A new paper helps us measure how “unequal” electricity rates are.
If you go to a kid’s birthday party, it’s usually not the size of the birthday cake that matters to the kids. All that matters is how big of a slice Noah gets relative to Will, Sam and Kyle. In economics we generally have focused on making the biggest possible cake out of the resources available (we call that efficiency) and underemphasized how we slice it up (we call that equity).That has changed recently, especially in the realm of energy and the environment as the discipline – much too late – is putting much more emphasis on how the impacts of environmental and energy regulation are shared.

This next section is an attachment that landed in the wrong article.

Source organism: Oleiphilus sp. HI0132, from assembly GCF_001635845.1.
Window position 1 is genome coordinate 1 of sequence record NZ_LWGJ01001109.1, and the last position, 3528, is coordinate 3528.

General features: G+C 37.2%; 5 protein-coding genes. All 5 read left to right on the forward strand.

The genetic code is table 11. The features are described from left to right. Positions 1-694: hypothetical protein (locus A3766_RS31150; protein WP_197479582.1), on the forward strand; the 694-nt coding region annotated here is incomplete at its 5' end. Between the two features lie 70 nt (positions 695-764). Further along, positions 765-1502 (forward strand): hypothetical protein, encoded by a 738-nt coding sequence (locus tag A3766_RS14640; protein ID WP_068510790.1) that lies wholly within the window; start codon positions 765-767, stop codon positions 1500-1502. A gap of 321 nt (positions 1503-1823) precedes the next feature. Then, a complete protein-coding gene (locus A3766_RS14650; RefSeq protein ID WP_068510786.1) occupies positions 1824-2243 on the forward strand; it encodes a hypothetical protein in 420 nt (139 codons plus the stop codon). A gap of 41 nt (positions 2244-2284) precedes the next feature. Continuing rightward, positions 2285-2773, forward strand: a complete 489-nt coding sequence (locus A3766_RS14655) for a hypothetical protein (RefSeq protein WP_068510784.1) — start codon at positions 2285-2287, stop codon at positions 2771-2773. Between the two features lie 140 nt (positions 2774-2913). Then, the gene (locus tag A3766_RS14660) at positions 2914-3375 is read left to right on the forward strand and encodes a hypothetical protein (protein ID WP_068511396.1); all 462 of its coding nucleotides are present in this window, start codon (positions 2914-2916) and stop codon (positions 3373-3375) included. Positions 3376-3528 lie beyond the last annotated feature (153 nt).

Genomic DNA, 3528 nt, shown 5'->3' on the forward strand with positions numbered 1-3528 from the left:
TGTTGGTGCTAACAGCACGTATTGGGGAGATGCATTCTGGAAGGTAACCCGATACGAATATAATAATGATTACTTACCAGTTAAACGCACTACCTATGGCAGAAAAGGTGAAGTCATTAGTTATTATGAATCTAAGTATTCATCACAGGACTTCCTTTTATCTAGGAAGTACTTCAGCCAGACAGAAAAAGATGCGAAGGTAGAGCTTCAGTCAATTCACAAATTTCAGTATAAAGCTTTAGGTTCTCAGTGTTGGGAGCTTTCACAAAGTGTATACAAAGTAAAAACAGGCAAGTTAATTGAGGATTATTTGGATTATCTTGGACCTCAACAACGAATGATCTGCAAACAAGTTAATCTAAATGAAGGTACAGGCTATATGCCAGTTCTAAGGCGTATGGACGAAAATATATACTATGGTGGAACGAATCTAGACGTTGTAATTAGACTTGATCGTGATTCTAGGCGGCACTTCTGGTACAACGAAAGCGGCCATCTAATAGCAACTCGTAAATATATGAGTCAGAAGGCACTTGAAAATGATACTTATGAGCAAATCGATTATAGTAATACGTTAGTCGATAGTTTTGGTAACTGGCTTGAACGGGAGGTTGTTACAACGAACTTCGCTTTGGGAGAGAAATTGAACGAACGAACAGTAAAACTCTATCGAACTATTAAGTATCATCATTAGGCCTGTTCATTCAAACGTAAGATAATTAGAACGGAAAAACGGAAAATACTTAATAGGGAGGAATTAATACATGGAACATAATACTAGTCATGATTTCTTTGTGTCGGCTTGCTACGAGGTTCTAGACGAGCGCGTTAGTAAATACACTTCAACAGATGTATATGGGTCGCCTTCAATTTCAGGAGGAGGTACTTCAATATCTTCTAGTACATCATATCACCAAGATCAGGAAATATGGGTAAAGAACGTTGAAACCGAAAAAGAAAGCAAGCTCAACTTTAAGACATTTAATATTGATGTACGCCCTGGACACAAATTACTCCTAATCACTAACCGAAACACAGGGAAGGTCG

On this blog, Severin has recently discussed the fact that once you account for the full cost of generating and shipping electricity to Californians’ homes, electricity is still more expensive than it should be. This is inefficient. That is of course economically correct (Severin’s rarely wrong, and when he is, it’s usually not related to energy economics). But underneath that finding, there is a subtle layer of questions, that is worth digging into. Namely, what are the distributional consequences of the way we price electricity and how do we measure them – inside and outside California? I have been thinking about this for a bit and on sunny Monday morning a new paper written by another tall bald energy economist Arik Levinson (and his coauthor Emilson Silva) with a jealousy inducing title called “The Electric Gini: Income Redistribution through Energy Prices” landed in my inbox. And it is a beauty, so let me discuss what they do in this paper.